Power: Jun 29- Jul 3: Increased output capacity depresses markets
Electricity prices in Japan's wholesale markets remained soft int the week ended July 3 as producers appeared to be forced to improve gradually their generation capacity in accordance with an annual program despite the unexpected slow demand in the wake of new coronavirus infections. Based on the Rim Power Index (Day ahead 24 hours), the weekday power prices in the eastern market, including Hokkaido, Tohoku and Tokyo area, averaged out at 4.95 yen per kilowatt hour (kWh), down 0.69 yen/kWh or 12.2 % from the previous week, meanwhile prices in the western, made up of the Chubu, Hokuriku, Kansai, Chugoku, Shikoku and Kyushu area, at 4.55 yen/kWh, down 0.23 yen/kWh or 4.8%.
Available output capacity seemed to grow day by day as the summer rolls around, which means that some electric generating stations have returned after an inspection hiatus. Daily maximum temperatures for Tokyo, east Japan's largest city, were projected on a day ahead basis at the range of 26 to 29 degrees Celsius, averaging out at 27.0 C, up from the prior week's 25.8 C. Plus, Tokyo had bad weather in the week as with the previous week. Max temperatures for western largest city Osaka at 26 C to 30 C, averaging out at 28.2 C, down from the previous week's 30.8C, and Osaka's skies were also overcast in contrast to first three days in the previous week.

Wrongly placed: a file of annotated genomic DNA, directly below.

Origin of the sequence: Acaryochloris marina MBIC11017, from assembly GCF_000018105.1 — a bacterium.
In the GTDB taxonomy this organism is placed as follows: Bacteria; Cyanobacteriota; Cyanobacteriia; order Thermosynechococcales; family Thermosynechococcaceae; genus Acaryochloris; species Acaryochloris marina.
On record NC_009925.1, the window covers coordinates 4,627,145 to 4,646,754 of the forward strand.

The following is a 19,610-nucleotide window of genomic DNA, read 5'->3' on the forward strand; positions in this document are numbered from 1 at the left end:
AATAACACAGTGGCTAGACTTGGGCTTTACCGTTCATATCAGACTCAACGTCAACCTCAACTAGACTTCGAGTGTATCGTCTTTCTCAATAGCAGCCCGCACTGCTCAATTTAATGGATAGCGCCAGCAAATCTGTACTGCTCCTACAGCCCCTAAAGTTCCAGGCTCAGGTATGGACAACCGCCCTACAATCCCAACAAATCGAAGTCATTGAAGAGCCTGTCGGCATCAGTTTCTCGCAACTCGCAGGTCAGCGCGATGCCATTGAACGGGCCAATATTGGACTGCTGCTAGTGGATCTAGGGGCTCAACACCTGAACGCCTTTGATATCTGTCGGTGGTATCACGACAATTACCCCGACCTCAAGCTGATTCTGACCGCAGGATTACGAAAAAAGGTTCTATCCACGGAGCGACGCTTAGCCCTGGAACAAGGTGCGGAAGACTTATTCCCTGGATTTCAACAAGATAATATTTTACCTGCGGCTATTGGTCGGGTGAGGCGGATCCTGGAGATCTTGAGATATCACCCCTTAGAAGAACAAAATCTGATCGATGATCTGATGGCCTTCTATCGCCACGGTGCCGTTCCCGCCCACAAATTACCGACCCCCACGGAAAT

The premium of Hokkaido to Tokyo logged plus 0.36 yen/kWh compared with minus 0.12 yen/kWh observed in the previous week, with Hokkaido's 24 hours average 5.29 yen/kWh (previous week's ave:5.54 yen) and Tokyo's 4.93 yen/kWh (5.66 yen), which are reckoned in conformity to data compiled by the Japan Electric Power Exchange (JEPX). Hokkaido's biggest city Sapporo had worse weather, and solar power stations provided less electricity. Hokkaido prices often move at higher levels than other areas especially in the winter season. Tohoku's average dropped by 0.62 yen/kWh to 4.93 yen/kWh, equaling to Tokyo.
Kansai's weekly average declined by 0.25 yen/kWh to 4.57 yen/kWh, and Kyushu's fell by 0.16 yen/kWh to 4.44 yen/kWh. The differential of the two areas narrowed a touch to 0.13 yen/kWh from 0.22 yen/kWh observed in the prior week. Kansai area is the biggest market in the western Japan, and Kyushu's prices are apt to hover at less expensive levels alongside of other areas. The rainy season was back in western Japan, blanketing the region with thick grey clouds. Thus, photovoltaic power plants could not work effectively at all, and limited losses.
On JEPX, the weekday average of System Price (Day ahead 24 hours), which were figured based on the data of 9 areas, dropped by 0.53 yen/kWh or 10.2% to 4.66 from the previous week's 5.64 yen/kWh, with the average volume increasing by 56,421 megawatts per hour (MWh) to 931,924 MWh compared to the previous week.
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